Dust Collection Ductwork
If you are a plant manager, maintenance manager, process engineer, or Environmental Health and Safety (EHS) manager who faces the challenges of collecting and/or recovering wood dust, metal shavings, chemical powders, pharmaceuticals, or other abrasive materials, then you understand the importance of not just dust collector technology, but also dust collection ductwork.
Selecting and investing in the optimal dust collection technology for your requirements is a major step toward optimizing shop safety, improving air quality, or recovering products. However, it is also critical that you make the correct decisions about the dust collection ductwork that you implement to convey the fine particulate matter (PM) that you are collecting or recovering from the various pieces of equipment that feed into the dust collector.
Objective Is To Eliminate Static Pressure
Optimal dust collection ductwork allows air to be pulled from individual pieces of equipment at the velocity required, and it transports sufficient air volume to convey both relatively large particulate and very fine dust. The objective is to eliminate static pressure that can restrict air flow, which requires minimizing smaller ducts, long distances, bends in the pipe, and flexible tubing.
Best Practices for Optimizing Dust Collection Ductwork
There are a number of generally accepted best practices about optimizing dust collection ductwork:
- All-metal construction is the best practice for dust collection ductwork because it reduces the probability of static electricity buildup, and the smooth rigid interiors reduce static pressure loss, even over long duct runs.
- Duct runs should be as short, straight and direct as possible to reduce static pressure. For example, a single duct of 30 feet or more that wraps around multiple walls will reduce air velocity and increase the risk of dust buildup. Instead, it is preferable to implement one shorter main duct with diagonal branches leading to the machine drops.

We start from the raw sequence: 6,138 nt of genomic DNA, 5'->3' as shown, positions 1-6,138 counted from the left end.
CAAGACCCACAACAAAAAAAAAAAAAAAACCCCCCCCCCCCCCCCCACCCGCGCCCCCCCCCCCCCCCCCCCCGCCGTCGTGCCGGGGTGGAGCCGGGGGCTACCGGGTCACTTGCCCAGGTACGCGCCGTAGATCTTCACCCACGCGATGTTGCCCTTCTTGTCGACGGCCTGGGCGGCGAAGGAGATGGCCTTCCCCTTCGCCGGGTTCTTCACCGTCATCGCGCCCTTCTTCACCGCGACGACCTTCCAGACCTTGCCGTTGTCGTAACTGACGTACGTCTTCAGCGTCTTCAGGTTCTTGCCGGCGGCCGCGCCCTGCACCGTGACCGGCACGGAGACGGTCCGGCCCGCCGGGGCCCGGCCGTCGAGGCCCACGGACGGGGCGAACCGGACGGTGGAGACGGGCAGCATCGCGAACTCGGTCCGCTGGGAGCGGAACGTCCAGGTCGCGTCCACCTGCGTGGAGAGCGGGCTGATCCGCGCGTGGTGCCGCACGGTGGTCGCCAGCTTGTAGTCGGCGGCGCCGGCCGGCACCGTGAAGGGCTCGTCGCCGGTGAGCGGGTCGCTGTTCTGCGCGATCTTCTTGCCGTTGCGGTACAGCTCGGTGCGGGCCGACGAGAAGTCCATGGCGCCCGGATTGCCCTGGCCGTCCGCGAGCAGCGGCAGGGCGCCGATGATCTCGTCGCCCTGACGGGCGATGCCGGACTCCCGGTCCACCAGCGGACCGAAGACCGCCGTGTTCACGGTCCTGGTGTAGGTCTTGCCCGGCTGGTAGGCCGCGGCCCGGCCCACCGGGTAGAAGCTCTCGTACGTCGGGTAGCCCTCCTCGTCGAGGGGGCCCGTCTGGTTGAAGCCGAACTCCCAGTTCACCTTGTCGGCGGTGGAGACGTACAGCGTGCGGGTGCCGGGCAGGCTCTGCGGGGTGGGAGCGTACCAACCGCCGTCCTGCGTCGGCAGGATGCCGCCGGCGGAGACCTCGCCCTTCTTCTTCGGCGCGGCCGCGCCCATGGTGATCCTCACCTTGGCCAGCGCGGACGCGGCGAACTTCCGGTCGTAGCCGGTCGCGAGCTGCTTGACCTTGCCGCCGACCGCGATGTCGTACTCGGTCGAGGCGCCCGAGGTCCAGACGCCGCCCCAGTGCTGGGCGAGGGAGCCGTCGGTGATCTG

- Accurate pipe sizing is optimal. Although pipes of larger diameter permit greater air movement and introduce less static pressure, when the duct is too large, there won’t be sufficient air speed to convey particulate. Conversely, when the duct is too small, there will be insufficient air volume to remove fine particulate.
- Minimize flex pipe and ensure that any turns required are gradual to make it much easier for dust to travel through dust collection ductwork efficiently, without the dust having to slow down around curves.
- Eliminate bottlenecks near the collector and aim to have the main duct lead straight into the inlet. If this is not possible, for example, use two 45° bends instead of two 90° bends.
A Sub-Optimal Solution - Flanged Dust Collection Ductwork
Flanged ducting utilizes metal flanges to connect two pieces of duct. Flanges are fitted over each end of the pipe, and then the edge of the duct is turned up to keep the flange in place, before the flanges are bolted together.
Flanged dust collection ductwork is a sub-optimal solution for three primary reasons:
- Relatively long implementation times
- Once in place and bolted on, it is very difficult to move or change the dust collection ductwork
- Higher overall project cost
The Optimal Solution - Clamp-together Dust Collection Ductwork
A more viable dust collection ductwork option to address the challenges of static pressure is all-metal clamp-together duct, which fits together quickly without the need for custom sheet metal fabrication or bolting. The concept is similar to that of building sets and blocks, so installation time is generally measured in minutes, not hours, as occurs with traditional spiral duct. Clamp-together duct aligns perfectly, is highly versatile and modular, and is also clean, safe, efficient, durable, and reliable.
Clamp-together dust collection ductwork is fabricated to SMACNA (Sheet Metal and Air Conditioning Contractors’ National Association) ducting construction standards, and can be fabricated in heavier gauges for more abrasive applications. The product offers the benefits of adjustability, flexibility, re-usability, efficiency (as compared to spiral duct), and serviceability, in terms of easy access.
With clamp-together dust collection ductwork, your cut can be off several inches and you will still have the length required. Last but not least, clamp-together dust collection ductwork can be disassembled and reassembled quickly and easily. With clamp-together dust collection ductwork, there are a wide variety of quick-installation fittings available to meet your requirements – clamps, O-rings, flange adaptors, cut-offs, elbows, branches, and reducers – and none of these components need to be thrown away.